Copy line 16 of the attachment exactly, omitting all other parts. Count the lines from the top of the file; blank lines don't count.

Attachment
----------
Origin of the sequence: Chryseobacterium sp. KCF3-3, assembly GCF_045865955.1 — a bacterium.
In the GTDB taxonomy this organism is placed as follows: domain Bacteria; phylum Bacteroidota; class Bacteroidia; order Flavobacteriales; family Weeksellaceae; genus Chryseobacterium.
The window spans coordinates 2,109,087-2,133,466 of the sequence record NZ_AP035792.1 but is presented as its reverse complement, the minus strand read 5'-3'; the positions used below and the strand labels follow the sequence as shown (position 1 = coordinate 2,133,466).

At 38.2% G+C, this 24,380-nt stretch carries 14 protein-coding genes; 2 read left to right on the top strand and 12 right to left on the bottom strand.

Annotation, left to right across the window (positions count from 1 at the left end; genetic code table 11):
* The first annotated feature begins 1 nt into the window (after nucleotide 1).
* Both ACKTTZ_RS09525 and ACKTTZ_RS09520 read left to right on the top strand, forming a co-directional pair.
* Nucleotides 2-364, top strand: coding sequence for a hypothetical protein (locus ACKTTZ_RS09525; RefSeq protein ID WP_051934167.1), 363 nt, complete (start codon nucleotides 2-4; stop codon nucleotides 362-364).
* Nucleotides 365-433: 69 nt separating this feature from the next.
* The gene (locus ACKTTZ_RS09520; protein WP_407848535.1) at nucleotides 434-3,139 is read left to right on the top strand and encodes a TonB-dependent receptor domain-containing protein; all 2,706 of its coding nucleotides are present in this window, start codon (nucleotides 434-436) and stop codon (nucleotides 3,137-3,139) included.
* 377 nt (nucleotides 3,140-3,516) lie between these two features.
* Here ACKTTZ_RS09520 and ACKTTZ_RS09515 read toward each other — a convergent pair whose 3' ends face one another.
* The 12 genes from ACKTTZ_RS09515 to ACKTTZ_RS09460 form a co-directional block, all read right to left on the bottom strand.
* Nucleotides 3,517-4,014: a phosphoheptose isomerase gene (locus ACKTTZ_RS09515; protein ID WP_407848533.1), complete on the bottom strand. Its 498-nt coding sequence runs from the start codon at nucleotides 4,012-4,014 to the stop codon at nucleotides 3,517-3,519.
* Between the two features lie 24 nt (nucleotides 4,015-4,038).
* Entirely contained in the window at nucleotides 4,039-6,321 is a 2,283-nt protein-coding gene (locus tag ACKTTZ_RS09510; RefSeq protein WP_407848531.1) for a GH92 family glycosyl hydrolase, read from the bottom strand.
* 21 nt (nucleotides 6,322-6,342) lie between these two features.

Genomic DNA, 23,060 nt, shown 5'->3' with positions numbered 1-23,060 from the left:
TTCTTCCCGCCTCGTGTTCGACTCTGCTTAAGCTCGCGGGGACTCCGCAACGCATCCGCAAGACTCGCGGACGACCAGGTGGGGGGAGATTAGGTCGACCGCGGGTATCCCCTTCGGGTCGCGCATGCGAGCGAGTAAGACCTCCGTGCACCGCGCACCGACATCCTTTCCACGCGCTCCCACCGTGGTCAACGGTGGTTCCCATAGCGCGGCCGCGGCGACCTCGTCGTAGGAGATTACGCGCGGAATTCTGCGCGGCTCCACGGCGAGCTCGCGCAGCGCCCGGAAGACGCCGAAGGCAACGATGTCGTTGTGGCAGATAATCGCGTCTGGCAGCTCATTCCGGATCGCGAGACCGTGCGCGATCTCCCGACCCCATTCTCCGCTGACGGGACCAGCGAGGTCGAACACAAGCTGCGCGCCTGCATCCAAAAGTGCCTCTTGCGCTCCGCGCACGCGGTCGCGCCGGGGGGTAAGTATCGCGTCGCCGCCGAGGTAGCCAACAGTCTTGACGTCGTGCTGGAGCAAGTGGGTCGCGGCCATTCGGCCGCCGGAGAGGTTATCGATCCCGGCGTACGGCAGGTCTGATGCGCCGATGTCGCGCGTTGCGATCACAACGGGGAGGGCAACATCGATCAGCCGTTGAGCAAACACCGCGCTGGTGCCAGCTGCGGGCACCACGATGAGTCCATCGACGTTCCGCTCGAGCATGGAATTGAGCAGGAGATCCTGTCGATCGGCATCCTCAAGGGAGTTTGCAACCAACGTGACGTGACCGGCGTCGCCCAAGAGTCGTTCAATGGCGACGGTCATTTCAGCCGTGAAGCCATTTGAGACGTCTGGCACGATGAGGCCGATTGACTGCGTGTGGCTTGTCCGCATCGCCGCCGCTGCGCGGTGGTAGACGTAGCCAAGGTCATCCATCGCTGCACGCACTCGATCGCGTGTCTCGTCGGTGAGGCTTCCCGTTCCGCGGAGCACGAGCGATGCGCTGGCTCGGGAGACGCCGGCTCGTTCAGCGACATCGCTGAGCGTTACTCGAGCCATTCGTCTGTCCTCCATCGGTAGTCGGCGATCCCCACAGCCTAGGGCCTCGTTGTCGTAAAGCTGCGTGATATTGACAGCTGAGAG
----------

* Entirely contained in the window at nucleotides 4,039-6,321 is a 2,283-nt protein-coding gene (locus tag ACKTTZ_RS09510; RefSeq protein WP_407848531.1) for a GH92 family glycosyl hydrolase, read from the bottom strand.